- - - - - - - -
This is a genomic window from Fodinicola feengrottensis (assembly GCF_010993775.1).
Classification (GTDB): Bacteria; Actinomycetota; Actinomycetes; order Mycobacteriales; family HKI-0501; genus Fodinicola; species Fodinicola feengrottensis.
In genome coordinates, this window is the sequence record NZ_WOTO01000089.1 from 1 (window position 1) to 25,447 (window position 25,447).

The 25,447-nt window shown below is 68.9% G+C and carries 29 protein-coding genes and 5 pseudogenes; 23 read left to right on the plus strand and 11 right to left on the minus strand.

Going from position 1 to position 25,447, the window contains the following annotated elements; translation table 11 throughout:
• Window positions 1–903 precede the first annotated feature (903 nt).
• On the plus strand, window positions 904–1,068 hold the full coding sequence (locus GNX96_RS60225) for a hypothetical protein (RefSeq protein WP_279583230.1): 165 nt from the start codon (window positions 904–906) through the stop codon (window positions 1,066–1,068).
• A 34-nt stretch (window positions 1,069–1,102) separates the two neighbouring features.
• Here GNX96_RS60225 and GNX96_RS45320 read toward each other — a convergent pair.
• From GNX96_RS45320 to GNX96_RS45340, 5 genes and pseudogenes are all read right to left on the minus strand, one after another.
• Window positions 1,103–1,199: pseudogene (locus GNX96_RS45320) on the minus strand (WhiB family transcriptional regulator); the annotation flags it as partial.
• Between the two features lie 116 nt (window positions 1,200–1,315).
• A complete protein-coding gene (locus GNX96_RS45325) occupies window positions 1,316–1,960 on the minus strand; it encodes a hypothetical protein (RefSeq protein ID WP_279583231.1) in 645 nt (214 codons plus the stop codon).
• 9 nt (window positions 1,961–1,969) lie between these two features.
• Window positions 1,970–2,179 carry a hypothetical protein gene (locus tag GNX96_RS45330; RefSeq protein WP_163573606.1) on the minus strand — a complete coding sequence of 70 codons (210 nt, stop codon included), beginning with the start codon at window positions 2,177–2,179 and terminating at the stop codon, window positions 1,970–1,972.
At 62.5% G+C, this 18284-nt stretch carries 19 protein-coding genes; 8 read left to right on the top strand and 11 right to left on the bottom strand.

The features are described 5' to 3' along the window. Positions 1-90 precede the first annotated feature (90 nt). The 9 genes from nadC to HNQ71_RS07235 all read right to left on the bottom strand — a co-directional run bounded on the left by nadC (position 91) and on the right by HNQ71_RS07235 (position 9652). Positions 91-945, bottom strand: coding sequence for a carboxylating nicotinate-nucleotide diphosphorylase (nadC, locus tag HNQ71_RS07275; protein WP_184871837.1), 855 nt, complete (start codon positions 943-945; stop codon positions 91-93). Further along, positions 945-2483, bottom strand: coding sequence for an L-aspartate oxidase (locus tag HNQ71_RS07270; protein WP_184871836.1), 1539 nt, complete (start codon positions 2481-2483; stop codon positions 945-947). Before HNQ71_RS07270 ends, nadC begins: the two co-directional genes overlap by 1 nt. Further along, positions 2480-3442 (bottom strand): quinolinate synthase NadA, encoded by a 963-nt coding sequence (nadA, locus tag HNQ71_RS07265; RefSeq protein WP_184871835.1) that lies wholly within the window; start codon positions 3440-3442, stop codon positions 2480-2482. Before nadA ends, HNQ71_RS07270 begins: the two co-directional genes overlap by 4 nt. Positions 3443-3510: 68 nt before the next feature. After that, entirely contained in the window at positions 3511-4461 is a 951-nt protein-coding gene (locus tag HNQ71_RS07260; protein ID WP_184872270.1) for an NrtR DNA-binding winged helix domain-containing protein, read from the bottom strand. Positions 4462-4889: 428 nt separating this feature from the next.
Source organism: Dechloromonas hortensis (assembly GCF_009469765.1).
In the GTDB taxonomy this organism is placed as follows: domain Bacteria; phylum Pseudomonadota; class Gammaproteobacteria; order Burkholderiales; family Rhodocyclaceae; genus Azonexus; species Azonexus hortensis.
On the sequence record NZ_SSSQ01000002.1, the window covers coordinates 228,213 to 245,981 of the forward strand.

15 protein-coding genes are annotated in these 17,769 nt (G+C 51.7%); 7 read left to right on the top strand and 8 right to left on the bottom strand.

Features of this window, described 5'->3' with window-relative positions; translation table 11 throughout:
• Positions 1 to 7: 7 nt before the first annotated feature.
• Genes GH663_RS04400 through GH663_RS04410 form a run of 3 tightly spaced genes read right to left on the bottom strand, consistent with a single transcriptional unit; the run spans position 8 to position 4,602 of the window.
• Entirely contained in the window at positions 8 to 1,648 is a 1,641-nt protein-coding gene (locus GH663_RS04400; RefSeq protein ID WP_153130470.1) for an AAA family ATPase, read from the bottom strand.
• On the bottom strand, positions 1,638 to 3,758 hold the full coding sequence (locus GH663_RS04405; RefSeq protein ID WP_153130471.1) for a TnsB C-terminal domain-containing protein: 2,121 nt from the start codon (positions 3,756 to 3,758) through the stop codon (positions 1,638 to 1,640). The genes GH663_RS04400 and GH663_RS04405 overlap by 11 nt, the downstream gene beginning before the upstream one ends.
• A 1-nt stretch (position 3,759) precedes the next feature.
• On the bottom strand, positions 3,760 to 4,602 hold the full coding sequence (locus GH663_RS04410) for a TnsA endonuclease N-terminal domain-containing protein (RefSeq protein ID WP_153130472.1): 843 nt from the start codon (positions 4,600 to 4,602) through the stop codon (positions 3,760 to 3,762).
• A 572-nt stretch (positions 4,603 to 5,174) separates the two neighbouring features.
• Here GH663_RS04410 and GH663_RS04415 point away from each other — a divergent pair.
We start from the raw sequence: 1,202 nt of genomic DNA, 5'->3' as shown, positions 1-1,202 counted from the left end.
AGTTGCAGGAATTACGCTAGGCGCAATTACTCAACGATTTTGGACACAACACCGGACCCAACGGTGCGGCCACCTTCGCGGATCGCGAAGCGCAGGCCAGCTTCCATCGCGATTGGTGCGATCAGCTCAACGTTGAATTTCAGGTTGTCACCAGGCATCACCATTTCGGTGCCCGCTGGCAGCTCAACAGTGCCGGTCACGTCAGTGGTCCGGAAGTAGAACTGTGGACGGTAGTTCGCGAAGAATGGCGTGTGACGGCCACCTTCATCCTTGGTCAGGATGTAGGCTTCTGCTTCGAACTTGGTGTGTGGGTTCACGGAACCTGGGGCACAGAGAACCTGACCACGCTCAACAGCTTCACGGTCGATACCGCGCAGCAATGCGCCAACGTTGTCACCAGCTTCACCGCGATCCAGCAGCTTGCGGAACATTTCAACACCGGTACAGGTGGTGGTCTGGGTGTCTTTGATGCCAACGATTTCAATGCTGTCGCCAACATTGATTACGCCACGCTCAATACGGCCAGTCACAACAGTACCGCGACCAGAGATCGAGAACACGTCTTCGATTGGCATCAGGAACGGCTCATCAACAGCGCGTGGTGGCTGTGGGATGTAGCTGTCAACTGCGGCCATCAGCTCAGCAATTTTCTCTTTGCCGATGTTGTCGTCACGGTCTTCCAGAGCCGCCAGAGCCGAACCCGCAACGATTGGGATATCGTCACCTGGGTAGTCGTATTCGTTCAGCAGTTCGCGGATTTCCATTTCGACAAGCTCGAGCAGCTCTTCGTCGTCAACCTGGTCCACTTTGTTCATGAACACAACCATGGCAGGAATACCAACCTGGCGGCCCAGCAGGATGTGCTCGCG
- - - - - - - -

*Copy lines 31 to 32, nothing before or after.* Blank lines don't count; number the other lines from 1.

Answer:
We start from the raw sequence: 1,202 nt of genomic DNA, 5'->3' as shown, positions 1-1,202 counted from the left end.
AGTTGCAGGAATTACGCTAGGCGCAATTACTCAACGATTTTGGACACAACACCGGACCCAACGGTGCGGCCACCTTCGCGGATCGCGAAGCGCAGGCCAGCTTCCATCGCGATTGGTGCGATCAGCTCAACGTTGAATTTCAGGTTGTCACCAGGCATCACCATTTCGGTGCCCGCTGGCAGCTCAACAGTGCCGGTCACGTCAGTGGTCCGGAAGTAGAACTGTGGACGGTAGTTCGCGAAGAATGGCGTGTGACGGCCACCTTCATCCTTGGTCAGGATGTAGGCTTCTGCTTCGAACTTGGTGTGTGGGTTCACGGAACCTGGGGCACAGAGAACCTGACCACGCTCAACAGCTTCACGGTCGATACCGCGCAGCAATGCGCCAACGTTGTCACCAGCTTCACCGCGATCCAGCAGCTTGCGGAACATTTCAACACCGGTACAGGTGGTGGTCTGGGTGTCTTTGATGCCAACGATTTCAATGCTGTCGCCAACATTGATTACGCCACGCTCAATACGGCCAGTCACAACAGTACCGCGACCAGAGATCGAGAACACGTCTTCGATTGGCATCAGGAACGGCTCATCAACAGCGCGTGGTGGCTGTGGGATGTAGCTGTCAACTGCGGCCATCAGCTCAGCAATTTTCTCTTTGCCGATGTTGTCGTCACGGTCTTCCAGAGCCGCCAGAGCCGAACCCGCAACGATTGGGATATCGTCACCTGGGTAGTCGTATTCGTTCAGCAGTTCGCGGATTTCCATTTCGACAAGCTCGAGCAGCTCTTCGTCGTCAACCTGGTCCACTTTGTTCATGAACACAACCATGGCAGGAATACCAACCTGGCGGCCCAGCAGGATGTGCTCGCG